New Award for Young Writers Announced by London Review Bookshop

Writing.ie | Guest Bloggers | Flourish and Blogs

Olivia Hope

Logo for The Martha Mills Young Writers Prize

The London Review Bookshop is proud to announce the launch of the Martha Mills Young Writers’ Prize. Inspired by the great curiosity and imagination of Martha Mills, the prize seeks to give young people a chance to explore new themes in their writing and to get their work published.

The prize is open to anyone between the ages of 11 and 14 living in the UK, so young Northern Irish writers time to polish that story!

What the judges are looking for

The judges for this year are Merope Mills and Paul Laity (Martha’s parents and editors at the ​Guardian and ​LRB respectively), Gayle Lazda from the London Review Bookshop and the writer Katherine Rundell.

They say: We are looking for writing that is lively, unusual or otherwise original. It doesn’t have to be perfect or finished – we want to see the work that you’re most proud of or most excited about. Don’t worry if you haven’t written much before or don’t know if you’re a ‘writer’.

Unfortunately we can’t accept poems (there are other prizes for young poets) but we welcome any piece of prose under 500 words, whether it’s a piece of schoolwork, something from real life – perhaps from your diary or journal – or a story entirely from your imagination.

Martha Mills Young Writers’ Prize theme for 2023

The theme for 2023 is ‘The Stranger’. You can take this idea in any direction you like – perhaps you have a memory of meeting a stranger that you would like to write down, or the stranger could be an alien from another planet!

Submitting your writing

Submissions should be sent by email to youngwriters@lrb.co.uk or by post to the London Review Bookshop (address below) by 22 May. The winning entries will be announced on 17 June.

The three winning writers will each receive £200 as well as a selection of books and a special souvenir. They will be invited to the London Review Bookshop (travel and accommodation paid) where the prizes will be awarded by Katherine Rundell.

A selection of entries, including the three winners, will be included in a pamphlet, available at the Bookshop.

London Review Bookshop
14-16 Bury Place
London WC1A 2JL

About Martha Mills

Every birthday and Christmas our daughter Martha would ask for the same presents: a notebook and a snow globe. By the time she died, aged thirteen, she was an enthusiastic writer with dozens of snow globes and piles of notebooks bursting with book ideas. She produced countless half-finished stories, opening lines, chapter plans and character breakdowns. These included ‘The Story of Nothing’, which begins:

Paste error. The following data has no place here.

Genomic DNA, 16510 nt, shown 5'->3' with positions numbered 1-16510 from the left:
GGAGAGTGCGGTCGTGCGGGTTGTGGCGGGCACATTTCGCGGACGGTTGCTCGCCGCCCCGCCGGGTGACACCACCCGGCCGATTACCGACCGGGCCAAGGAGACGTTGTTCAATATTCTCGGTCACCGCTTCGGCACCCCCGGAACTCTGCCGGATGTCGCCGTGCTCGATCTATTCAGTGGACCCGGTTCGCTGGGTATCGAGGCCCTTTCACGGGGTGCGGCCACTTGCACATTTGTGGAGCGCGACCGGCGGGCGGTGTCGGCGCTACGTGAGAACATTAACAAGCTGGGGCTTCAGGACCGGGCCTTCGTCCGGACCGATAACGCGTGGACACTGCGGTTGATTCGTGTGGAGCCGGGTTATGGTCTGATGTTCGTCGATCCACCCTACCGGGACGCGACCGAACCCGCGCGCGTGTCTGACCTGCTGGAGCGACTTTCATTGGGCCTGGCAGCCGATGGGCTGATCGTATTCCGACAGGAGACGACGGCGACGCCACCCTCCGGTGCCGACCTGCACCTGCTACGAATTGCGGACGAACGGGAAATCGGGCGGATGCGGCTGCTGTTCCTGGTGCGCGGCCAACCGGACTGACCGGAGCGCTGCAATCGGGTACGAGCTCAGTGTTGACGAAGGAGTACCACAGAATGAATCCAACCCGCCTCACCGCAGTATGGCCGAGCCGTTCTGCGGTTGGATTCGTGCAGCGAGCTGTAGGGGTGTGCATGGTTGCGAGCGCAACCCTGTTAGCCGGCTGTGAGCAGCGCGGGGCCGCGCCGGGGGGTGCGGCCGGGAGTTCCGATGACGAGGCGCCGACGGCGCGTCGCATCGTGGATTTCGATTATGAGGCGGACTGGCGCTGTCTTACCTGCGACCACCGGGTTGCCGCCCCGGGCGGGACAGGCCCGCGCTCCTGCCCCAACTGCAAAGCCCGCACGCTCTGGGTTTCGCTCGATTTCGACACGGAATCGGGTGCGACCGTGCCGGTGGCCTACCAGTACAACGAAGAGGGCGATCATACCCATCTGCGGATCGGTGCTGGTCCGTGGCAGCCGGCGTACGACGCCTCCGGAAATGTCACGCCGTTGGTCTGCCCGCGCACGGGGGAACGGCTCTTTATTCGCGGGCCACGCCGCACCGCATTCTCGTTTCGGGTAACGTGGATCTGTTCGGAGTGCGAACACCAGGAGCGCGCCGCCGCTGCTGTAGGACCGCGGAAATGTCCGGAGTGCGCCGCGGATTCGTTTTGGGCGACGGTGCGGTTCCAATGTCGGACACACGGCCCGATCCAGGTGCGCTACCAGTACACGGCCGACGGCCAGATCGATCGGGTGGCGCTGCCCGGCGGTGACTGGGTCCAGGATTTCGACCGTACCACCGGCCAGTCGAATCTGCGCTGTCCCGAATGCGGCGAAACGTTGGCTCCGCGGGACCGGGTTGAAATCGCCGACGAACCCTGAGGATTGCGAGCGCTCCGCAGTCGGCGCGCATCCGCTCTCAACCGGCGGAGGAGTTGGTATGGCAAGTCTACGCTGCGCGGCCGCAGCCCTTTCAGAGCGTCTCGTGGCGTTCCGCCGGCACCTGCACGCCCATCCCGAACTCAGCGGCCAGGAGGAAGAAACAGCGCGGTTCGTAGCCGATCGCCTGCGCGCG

Every book starts with nothing,
but in this case . . . Nothing
is a boy. And this story is how
Nothing turns into Something

And ‘Realm of Sky’, which starts:

A long, long time ago, in a land that was wild, magic and free, there lived a carefree girl named for birds . . . She had a temper like a wildfire and a tongue as sharp as the knife she wielded.
Her name was Kestrel . . .

Martha loved reading and writing and took inspiration from her favourite authors – Katherine Rundell, Malorie Blackman, Philip Pullman and others. We weren’t able to witness her grow as a reader and writer, but we hope the Martha Mills prize will inspire other young writers.

Merope Mills and Paul Laity
(Martha’s parents)

I Am Not A Writer
by Martha Mills, at age twelve

I am not a writer.

I am an artist, whose paintbrush creates worlds of its own; I am a facilitator, I introduce ideas to the world from a small, white page, I am not a writer.

These shapes are not words, they are passages, from which stories appear; they are ideas, singing to you from your bedside or shelf, they are not words.

Watch this pencil, sharp as a weapon, able to create joy or inflict sorrow. See it dance, see it whirl, see it twirl, see it dart across the page — and oh! A world has appeared.

Follow me. Enter this new, enchanted world. Watch the magic unfurl like a flower, bringing wonder and beauty.

This is not a story.
This is a snow peaked mountain,
A scorching desert,
A bustling city,
A gurgling stream,
Another life, another planet,
A wonderland.
This
          Is
                Imagination.

This is not a story.
I am not a writer.

Subscribe to our newsletter

Get all of the latest from writing.ie delivered directly to your inbox.

Featured books